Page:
Book Recommendations.

Discussion in 'Healthful Living / Natural Treatments' started by DazedandConfused, Aug 3, 2009.

  1. DazedandConfused

    DazedandConfused Active Member

    I'm currently taking a college level critical thinking course.

    I won't go into too many details, other than I am having to research obesity in America and how to best address the problem. So, I've been doing a ton of reading on the subject-lots of studies, books, and points of view. Of course, this is also a personal issue of which I have struggled mightily, so I have found much of what I have read personally enlightening.

    Anyway, one of the books I want to recommend is: The end of overeating. Taking Control of the Insatiable American Appetite by David A. Kessler, MD.

    If you remember, he was the director of the FDA under Clinton and Bush. It does delve into a lot of research and specifically how the brain responds to "salient cues" and how over time we can become "conditioned hypereaters" of "highly palatable foods". It's absent of "medicalese" and Kessler shares his own food and weight struggles. This book came out a few months ago and it a good read for anyone struggling with overeating and weight.

    He also has suggestions on how people can counter the brain cues that drive many to overeat. Especially, when those cues compel people to eat past of the point of satiation.

    Another recommendation is: The Fattening of America-How the Economy Makes Us Fat, If It Matters, and What to do About it by Eric A Finkelstein and Laurie Zuckerman

    I didn't "like" this book as much as Kessler's, but it still worth reading. It reveals the economics of why America eats what it eats and why. This is more about obesity as a national health crisis than how individuals can win the battle of the bulge, but insightful nonetheless.

    Knowledge is power. :peaceful:
  2. Wiped Out

    Wiped Out Well-Known Member Staff Member

    Thanks for the recommendations!
  3. LittleDudesMom

    LittleDudesMom Well-Known Member Staff Member

    Thanks for the book suggestions. The first book sounds like it encompases all areas of your life.

  4. DazedandConfused

    DazedandConfused Active Member

    I have to again reiterate just how good the David Kessler book is. See if your library has it. If not, it is worth purchasing. It turned on a light bulb for me regarding the monumental struggle I have with resisting certain foods for decades.

    For instance: Cookies. Especially chocolate chip and lemon icing.
    Chocolate. Especially Mn'Ms.

    If those things are in my house it is like have a homing device implanted in my kitchen that sends powerful signals to my brain (I know, sounds like a 50s SiFi movie) and how the battle goes on in my head over whether to eat them (which, of course, I always do).

    He explains the science of how and why some of us respond to certain foods that way. He also lifts the veil on big corporate food companies and restaurants with their "food scientists" and "trend analysts" to create "irresistible desire" for their products. It changed the way I view processed foods and eating out forever.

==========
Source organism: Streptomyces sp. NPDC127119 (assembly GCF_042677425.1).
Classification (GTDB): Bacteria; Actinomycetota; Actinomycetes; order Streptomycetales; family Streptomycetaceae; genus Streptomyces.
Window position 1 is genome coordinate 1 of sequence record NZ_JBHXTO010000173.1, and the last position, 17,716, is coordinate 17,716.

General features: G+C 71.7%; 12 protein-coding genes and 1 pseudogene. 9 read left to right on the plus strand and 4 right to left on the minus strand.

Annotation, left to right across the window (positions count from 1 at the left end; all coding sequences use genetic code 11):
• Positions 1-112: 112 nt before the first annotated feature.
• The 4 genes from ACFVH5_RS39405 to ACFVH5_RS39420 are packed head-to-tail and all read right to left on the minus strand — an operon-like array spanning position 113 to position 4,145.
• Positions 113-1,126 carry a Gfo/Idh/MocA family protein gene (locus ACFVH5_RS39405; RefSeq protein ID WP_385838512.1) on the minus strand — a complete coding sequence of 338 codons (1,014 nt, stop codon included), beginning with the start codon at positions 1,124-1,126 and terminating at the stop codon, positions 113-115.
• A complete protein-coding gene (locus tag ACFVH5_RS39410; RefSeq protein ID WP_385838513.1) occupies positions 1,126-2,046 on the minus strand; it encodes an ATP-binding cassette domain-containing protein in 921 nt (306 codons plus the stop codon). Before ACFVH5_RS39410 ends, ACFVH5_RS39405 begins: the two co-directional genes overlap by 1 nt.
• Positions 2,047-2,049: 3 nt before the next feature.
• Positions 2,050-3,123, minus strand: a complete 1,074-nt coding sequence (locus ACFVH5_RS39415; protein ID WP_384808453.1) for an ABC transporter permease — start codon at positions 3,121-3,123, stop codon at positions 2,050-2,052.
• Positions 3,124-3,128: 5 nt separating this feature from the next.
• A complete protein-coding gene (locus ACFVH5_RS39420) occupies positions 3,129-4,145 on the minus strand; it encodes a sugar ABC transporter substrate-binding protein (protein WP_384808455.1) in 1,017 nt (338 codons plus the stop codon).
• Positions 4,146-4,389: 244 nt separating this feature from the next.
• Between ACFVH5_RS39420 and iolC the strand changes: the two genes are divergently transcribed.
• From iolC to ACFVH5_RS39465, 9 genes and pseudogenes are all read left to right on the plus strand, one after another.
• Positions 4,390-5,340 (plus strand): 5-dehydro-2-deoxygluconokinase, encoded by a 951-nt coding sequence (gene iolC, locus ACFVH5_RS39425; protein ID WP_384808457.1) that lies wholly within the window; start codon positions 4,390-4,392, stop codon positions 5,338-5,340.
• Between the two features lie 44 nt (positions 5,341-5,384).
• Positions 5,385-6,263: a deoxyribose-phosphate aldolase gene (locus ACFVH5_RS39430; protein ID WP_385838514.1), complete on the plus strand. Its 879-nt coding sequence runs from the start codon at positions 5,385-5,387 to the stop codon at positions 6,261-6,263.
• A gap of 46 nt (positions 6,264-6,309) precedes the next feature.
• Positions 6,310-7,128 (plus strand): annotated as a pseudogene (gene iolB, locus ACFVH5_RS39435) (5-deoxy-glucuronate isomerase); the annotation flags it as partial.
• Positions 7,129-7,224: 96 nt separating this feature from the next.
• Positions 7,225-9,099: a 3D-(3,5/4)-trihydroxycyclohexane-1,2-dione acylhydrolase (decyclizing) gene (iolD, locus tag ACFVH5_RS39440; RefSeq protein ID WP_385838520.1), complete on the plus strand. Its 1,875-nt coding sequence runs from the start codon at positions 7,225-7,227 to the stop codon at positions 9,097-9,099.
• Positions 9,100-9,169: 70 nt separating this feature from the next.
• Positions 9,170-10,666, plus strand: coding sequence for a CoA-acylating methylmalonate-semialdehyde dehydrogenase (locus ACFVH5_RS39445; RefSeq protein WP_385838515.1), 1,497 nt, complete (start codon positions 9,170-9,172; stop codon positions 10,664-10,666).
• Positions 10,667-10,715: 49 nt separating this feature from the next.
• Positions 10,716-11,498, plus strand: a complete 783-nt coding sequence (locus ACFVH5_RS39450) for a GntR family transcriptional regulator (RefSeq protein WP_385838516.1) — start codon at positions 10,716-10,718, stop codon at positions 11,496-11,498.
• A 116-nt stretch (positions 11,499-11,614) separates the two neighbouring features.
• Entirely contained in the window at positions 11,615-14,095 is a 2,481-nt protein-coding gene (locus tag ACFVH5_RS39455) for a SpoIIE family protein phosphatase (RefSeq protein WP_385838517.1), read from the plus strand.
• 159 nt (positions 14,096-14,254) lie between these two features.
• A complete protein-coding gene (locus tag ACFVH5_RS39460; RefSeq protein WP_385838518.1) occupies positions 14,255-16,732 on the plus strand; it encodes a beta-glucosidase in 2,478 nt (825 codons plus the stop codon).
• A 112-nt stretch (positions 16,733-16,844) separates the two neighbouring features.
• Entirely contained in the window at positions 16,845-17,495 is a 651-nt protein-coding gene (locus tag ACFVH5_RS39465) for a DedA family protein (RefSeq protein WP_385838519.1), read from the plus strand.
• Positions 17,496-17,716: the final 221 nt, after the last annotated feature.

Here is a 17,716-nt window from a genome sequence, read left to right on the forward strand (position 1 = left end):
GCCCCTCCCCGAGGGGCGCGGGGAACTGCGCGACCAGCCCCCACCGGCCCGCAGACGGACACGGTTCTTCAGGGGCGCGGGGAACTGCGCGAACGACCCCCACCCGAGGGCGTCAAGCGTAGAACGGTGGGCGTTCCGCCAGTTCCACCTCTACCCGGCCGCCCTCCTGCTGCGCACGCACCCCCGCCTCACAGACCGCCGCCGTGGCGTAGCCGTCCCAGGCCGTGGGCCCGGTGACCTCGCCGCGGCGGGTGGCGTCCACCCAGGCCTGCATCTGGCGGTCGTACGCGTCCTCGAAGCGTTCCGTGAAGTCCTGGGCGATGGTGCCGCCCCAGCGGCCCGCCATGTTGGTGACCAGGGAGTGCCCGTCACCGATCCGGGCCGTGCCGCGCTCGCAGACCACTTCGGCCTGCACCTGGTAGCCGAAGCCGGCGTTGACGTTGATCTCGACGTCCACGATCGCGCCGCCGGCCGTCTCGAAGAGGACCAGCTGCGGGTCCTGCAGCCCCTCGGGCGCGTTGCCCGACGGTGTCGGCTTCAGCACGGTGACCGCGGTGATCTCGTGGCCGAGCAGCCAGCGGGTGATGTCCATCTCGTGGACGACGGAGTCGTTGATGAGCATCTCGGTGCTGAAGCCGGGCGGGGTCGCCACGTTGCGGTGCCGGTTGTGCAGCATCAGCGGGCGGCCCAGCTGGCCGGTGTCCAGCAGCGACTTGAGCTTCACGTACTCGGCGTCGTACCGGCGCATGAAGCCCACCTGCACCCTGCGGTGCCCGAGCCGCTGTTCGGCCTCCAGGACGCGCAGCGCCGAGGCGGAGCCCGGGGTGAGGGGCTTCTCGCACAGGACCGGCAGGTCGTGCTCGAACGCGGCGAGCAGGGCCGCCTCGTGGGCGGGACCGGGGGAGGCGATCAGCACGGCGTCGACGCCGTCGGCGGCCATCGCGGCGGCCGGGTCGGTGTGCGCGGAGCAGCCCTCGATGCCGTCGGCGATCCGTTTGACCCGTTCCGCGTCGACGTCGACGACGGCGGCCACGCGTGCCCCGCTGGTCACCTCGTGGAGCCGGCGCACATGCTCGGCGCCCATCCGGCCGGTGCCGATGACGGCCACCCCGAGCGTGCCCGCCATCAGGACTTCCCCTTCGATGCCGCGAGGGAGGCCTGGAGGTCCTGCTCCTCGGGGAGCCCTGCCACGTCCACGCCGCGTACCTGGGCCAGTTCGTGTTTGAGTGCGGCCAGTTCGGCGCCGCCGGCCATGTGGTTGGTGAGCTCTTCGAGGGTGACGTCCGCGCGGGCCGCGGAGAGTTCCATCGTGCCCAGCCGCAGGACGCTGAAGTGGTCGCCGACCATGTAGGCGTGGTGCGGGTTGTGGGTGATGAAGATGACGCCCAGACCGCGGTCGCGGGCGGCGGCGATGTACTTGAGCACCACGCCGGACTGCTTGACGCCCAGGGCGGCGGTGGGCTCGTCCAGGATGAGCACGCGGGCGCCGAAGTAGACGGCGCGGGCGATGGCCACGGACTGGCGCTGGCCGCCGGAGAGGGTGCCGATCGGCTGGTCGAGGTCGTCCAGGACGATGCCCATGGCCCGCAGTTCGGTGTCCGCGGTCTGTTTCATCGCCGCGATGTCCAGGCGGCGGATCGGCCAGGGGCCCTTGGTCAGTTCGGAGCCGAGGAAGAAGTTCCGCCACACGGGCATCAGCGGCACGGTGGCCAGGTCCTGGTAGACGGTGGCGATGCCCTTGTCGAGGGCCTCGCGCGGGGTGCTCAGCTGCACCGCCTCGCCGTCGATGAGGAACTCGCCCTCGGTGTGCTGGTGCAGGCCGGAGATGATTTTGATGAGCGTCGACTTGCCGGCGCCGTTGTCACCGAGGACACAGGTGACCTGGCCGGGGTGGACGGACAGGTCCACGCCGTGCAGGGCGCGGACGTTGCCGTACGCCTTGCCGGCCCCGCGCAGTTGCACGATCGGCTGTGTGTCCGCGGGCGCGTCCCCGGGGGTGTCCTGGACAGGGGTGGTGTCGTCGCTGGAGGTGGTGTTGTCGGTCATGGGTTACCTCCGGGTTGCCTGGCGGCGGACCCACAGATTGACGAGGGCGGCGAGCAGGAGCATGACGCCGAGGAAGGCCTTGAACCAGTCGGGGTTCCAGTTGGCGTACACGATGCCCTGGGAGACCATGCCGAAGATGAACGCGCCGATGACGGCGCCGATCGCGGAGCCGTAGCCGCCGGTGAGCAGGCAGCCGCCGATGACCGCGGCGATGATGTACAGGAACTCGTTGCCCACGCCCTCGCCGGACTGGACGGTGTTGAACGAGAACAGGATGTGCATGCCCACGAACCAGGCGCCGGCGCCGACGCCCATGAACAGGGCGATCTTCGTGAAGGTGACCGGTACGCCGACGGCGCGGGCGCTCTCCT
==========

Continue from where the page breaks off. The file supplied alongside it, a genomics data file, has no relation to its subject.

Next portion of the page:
Here's the website to check out.

    I don't usually push and promote a book, but this one is a must read for anyone that has struggled with overeating.
  5. gcvmom

    gcvmom Here we go again!

    Thanks for sharing this info -- I'm going to check it out.

    My mom has attempted recently to secretly influence my dad's eating habits since his health has deteriorated so much and he was at one point about 150 pounds overweight and it was really contributing to his health decline (congestive heart failure).

    Her technique was very simple. She bought new dishes that had a very large patterned border, and made a point of only putting his food in the center of the plate so that his eye looked at it and was essentially tricked into thinking there was more on the plate because of the pattern. So far, it has worked (because he has not complained one bit about the smaller portions -- and this guy would fight you tooth and nail if he thought for a second you were trying to "control" what he's eating) and that, combined with him finally sticking to his medication regimine, he has dropped over 50 pounds since May of this year.
  6. ML

    ML Guest

    I wish I had time to read books. I am very interested in this subject though. Manster, always slightly pudgy has been truly overweight for the past 2 years. Even when he was in a high chair I remember his appetite. I asked the doctor "how much food should a 12 month old eat" so I would know when to stop feeding him. The doctor said he would stop opening his mouth when he had enough but HE NEVER DID. I would just cut him off and say "I think you've had enough".

    This has been probably the hardest part of parenting. No matter what I do it seems wrong. I sometimes have to physically usher him out of the kitchen when he's between meals looking for "something". I'm just waiting until he's old enough to go to OA because this , and him are bigger than I am.
  7. Nomad

    Nomad Guest

    Thank you very much for these book recommendations!

    I recall a book called Mindless Eating that I bought that I thought was very good...these seem similarly fascinating and helpful.